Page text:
Postcard from Sydney, Australia

23 Jun 2016
POSTED BY Y Magazine

My fascination with Sydney comes from the long hours I spent by the television as a child watching test matches at the Sydney Cricket Ground. So when I was given the opportunity to study in the city, I was ecstatic. I was told it was going to be a hot and humid four years for me. However, as I write this Postcard from the comforts of my home, it’s a chilly 18 degrees Celsius, with heavy rains and thunder! Here is my postcard from Sydney, Australia. 

Sydney, Australia

Sydney is the biggest city in Australia. It’s quite a feat, considering the sheer size of the country. What the city doesn’t offer you in aesthetic pleasure (which is considerable) the seductive beaches do. That’s what the city is all about, mixing the natural with the man-made.

Sydney also happens to be a diverse city, with more and more expatriates coming here from all over Asia and many other countries. Nearly five million people call the city home, and the diversity helps to make the city the multicultural metropolis that hosted the 2000 Olympic Games.

The modern history of the city started with British settlers, who first arrived in Botany Bay in 1788 to set up a penal colony. The city started to undergo an economic boom by the mid-19th century, following a flux of settlers coming from various parts of the world, such as the UK and other parts of Europe.

Sydney, Australia

Today, the skyline boasts myriad skyscrapers and impressive buildings alongside its vast harbours and beaches. The metropolis also houses the world’s largest natural harbour –  the one and only Port Jackson. With the iconic Sydney Harbour Bridge and Opera House dominating the view, it’s no wonder it is known as the “Harbour City”.

My favourite place- Hands down, it’s Hyde Park. It’s a 16-hectare oasis of tranquility in the centre of the city’s business district and the oldest public park in Australia. Named after Hyde Park in London, Sydney’s version offers some unique stand-out features such as the bronze Archibald Fountain and the Anzac War Memorial. Towards the northern end of the park, you will also find Gregorian-style buildings from the 1800s.  

Sydney, Australia

Highlights- If you’re travelling to Sydney for the first time, brace yourself for some surprises. The Sydney Opera House is one of them. The pictures don’t do justice to its wondrous architecture and design – you have to see it to believe it. Apart from that, there are a number of beaches you can visit, with Bondi Beach being one of the most well-known. Scaling the arch of the iconic Sydney Harbour Bridge is a must if you have a head for heights, and a guided tour can help you do just that. The city has a humid subtropical climate, making it a marvellous place to visit at any time of the year. If you’re travelling with kids, make sure you visit the harbour-side Taronga Zoo and Chinatown.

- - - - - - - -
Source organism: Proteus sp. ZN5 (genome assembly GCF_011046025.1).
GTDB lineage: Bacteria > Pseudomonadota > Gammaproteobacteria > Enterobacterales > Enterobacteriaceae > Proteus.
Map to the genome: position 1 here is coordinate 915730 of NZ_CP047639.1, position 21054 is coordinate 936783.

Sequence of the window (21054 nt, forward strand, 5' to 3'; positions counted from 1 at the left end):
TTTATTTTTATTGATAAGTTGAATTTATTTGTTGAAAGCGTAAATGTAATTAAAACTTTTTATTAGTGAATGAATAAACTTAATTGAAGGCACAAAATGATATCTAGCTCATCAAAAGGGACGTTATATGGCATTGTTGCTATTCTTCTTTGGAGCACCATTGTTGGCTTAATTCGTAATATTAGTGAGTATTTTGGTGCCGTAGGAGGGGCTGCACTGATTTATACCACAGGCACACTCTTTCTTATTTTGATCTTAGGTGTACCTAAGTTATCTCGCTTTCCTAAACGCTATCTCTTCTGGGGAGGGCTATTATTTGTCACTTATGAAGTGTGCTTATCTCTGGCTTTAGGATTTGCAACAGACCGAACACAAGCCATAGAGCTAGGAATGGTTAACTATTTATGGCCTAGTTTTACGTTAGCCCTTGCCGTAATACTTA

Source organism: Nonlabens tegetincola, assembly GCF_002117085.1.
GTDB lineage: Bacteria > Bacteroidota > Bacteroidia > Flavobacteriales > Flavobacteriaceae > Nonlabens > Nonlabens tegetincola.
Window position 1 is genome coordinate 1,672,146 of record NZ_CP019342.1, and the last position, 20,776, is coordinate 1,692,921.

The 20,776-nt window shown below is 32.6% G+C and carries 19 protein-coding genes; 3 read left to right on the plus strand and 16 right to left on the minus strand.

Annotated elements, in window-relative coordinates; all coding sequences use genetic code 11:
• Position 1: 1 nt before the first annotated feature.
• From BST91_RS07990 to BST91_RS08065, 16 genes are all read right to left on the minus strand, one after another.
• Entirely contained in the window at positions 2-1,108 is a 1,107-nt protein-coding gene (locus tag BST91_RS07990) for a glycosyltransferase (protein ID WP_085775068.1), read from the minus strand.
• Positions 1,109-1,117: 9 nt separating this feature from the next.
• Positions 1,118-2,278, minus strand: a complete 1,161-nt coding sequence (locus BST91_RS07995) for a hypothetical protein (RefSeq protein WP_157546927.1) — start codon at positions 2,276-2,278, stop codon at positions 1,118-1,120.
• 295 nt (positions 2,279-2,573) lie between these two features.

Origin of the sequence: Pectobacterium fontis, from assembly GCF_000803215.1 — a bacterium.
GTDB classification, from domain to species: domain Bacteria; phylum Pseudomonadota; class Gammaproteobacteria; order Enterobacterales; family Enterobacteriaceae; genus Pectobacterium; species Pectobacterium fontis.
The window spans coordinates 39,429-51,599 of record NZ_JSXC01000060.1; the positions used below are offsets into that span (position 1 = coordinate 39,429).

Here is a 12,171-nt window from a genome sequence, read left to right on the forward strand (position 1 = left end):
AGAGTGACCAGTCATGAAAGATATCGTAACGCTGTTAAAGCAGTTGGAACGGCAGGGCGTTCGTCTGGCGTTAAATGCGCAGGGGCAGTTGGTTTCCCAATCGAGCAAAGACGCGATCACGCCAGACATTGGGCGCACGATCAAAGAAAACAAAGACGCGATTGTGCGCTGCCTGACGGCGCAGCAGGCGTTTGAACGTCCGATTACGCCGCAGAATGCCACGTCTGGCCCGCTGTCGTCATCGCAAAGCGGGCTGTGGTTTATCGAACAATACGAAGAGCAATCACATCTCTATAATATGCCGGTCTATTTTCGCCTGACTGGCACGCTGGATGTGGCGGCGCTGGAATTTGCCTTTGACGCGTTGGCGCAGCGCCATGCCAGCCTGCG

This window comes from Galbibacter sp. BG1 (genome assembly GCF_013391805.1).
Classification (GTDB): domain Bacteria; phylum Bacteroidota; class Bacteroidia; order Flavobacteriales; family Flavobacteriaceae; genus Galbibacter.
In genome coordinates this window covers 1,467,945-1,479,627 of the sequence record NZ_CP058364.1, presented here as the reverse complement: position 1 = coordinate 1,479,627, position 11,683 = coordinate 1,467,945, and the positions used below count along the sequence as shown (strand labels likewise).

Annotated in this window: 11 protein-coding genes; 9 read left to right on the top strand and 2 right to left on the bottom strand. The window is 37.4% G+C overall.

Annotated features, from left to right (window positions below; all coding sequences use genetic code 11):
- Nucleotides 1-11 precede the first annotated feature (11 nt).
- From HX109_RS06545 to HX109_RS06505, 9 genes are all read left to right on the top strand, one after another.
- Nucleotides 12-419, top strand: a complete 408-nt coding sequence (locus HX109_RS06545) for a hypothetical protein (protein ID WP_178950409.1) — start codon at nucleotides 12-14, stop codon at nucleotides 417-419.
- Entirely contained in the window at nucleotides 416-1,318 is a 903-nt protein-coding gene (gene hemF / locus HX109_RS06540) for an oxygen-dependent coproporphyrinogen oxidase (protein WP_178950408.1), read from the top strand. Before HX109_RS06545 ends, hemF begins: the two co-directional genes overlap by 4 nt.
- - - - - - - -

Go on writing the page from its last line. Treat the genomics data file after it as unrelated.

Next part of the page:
For culture lovers, there are plenty of museums and art galleries to choose from. Sports fans will love Sydney Olympic Park, which includes Stadium Australia, and may recall many legendary moments, such as Aussie Olympic Gold Medal 400m star Cathy Freeman’s torch lighting at the Sydney Games in 2000 (now a fountain) and English rugby star Jonny Wilkinson’s last-minute winning drop goal against Australia in 2003 (best not to mention that to your hosts!)

Lowlights- The spiders! Don’t get me wrong, Sydney isn’t infested with spiders but the average population of spiders is enough to irritate anyone planning to come here. Oh, when you aren’t worried about spiders, there are plenty of mosquitoes you can worry about.   

Souvenirs- If you’re looking for something more than the sub-standard “I love Sydney” T-shirts or the clichéd stuffed koalas or kangaroos, head to the quirky Paddington Markets in the eastern suburbs, which is held every Saturday and where you’ll find one-off designs by independent fashion designers, artisan-crafted products for the home and some great street food.    

Where to stay- I often stay with a lovely Australian family as a paying guest. If you’re looking for long stays, this is the way to go. However, if you’re looking for more upmarket accommodation, you could opt for the waterfront Park Hyatt or Shangri-La hotel. Cheaper alternatives would be the Harbour Rocks Hotel, while there also are a huge number of budget-friendly backpacker hostels in the inner city.


1. Take a break in Hyde Park

2. Take a tour of the Sydney Opera House

3. Go off the beaten track and explore the harbour’s hidden beaches, such as Camp Cove

4. Walk down George Street – Australia’s oldest street

5. Climb the Sydney Harbour Bridge

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